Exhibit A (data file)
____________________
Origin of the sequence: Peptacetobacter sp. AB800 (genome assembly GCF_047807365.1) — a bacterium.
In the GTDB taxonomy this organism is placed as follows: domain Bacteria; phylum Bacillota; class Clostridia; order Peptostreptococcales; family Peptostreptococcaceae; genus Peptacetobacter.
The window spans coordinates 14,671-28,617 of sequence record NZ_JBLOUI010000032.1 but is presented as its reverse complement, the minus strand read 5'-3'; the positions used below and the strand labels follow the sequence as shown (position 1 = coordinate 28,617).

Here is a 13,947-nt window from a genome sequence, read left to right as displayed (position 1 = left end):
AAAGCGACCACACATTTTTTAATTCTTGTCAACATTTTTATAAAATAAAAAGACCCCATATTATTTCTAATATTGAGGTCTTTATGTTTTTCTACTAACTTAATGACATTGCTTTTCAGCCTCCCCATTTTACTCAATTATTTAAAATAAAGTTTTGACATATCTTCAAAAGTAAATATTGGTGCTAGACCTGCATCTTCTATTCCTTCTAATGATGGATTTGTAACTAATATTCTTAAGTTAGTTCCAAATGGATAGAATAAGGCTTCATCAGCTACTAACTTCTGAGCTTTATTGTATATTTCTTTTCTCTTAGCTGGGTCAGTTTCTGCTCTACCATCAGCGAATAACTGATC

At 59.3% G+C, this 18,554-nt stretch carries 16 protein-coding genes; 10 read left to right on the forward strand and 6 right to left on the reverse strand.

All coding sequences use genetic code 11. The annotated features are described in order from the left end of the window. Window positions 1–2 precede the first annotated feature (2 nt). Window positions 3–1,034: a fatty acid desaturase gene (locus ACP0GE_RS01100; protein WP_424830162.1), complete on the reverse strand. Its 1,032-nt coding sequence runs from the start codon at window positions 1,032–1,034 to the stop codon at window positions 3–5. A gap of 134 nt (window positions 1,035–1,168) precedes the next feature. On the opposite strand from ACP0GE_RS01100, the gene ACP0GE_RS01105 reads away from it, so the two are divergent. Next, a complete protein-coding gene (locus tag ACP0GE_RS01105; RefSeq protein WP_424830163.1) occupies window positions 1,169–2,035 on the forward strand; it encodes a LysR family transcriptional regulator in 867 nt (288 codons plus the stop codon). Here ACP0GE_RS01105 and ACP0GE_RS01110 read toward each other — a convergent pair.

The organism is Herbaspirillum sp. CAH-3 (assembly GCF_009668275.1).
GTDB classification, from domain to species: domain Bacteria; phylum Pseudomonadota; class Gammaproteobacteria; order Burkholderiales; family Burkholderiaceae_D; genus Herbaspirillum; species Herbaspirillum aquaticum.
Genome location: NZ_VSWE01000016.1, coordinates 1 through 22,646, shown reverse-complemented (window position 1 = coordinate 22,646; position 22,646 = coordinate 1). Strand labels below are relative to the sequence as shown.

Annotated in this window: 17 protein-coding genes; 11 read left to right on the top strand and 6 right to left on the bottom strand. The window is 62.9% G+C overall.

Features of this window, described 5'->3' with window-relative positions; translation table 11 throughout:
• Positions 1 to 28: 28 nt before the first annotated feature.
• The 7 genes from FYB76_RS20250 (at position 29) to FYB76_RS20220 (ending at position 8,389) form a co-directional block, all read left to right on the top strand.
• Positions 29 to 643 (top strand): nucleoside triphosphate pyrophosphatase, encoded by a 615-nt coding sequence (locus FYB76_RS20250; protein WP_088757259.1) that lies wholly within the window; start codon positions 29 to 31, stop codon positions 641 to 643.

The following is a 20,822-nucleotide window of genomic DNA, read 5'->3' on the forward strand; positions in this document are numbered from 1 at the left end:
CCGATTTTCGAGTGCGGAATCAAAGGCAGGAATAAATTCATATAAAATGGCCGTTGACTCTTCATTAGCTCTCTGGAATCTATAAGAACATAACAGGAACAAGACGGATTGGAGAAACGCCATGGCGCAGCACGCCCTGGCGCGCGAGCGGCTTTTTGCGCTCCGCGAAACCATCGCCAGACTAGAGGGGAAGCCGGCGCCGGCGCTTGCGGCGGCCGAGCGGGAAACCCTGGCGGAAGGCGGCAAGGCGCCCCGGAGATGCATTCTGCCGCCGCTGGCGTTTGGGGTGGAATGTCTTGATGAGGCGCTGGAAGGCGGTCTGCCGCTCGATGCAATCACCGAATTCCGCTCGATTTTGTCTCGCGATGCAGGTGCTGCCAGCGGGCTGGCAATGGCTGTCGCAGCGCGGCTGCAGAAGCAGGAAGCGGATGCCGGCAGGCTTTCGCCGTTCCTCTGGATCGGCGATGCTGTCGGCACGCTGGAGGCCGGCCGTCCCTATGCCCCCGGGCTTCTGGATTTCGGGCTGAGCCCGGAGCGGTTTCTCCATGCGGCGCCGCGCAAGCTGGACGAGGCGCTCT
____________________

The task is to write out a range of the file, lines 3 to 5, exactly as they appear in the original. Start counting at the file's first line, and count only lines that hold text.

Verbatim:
The window spans coordinates 14,671-28,617 of sequence record NZ_JBLOUI010000032.1 but is presented as its reverse complement, the minus strand read 5'-3'; the positions used below and the strand labels follow the sequence as shown (position 1 = coordinate 28,617).

Here is a 13,947-nt window from a genome sequence, read left to right as displayed (position 1 = left end):
AAAGCGACCACACATTTTTTAATTCTTGTCAACATTTTTATAAAATAAAAAGACCCCATATTATTTCTAATATTGAGGTCTTTATGTTTTTCTACTAACTTAATGACATTGCTTTTCAGCCTCCCCATTTTACTCAATTATTTAAAATAAAGTTTTGACATATCTTCAAAAGTAAATATTGGTGCTAGACCTGCATCTTCTATTCCTTCTAATGATGGATTTGTAACTAATATTCTTAAGTTAGTTCCAAATGGATAGAATAAGGCTTCATCAGCTACTAACTTCTGAGCTTTATTGTATATTTCTTTTCTCTTAGCTGGGTCAGTTTCTGCTCTACCATCAGCGAATAACTGATC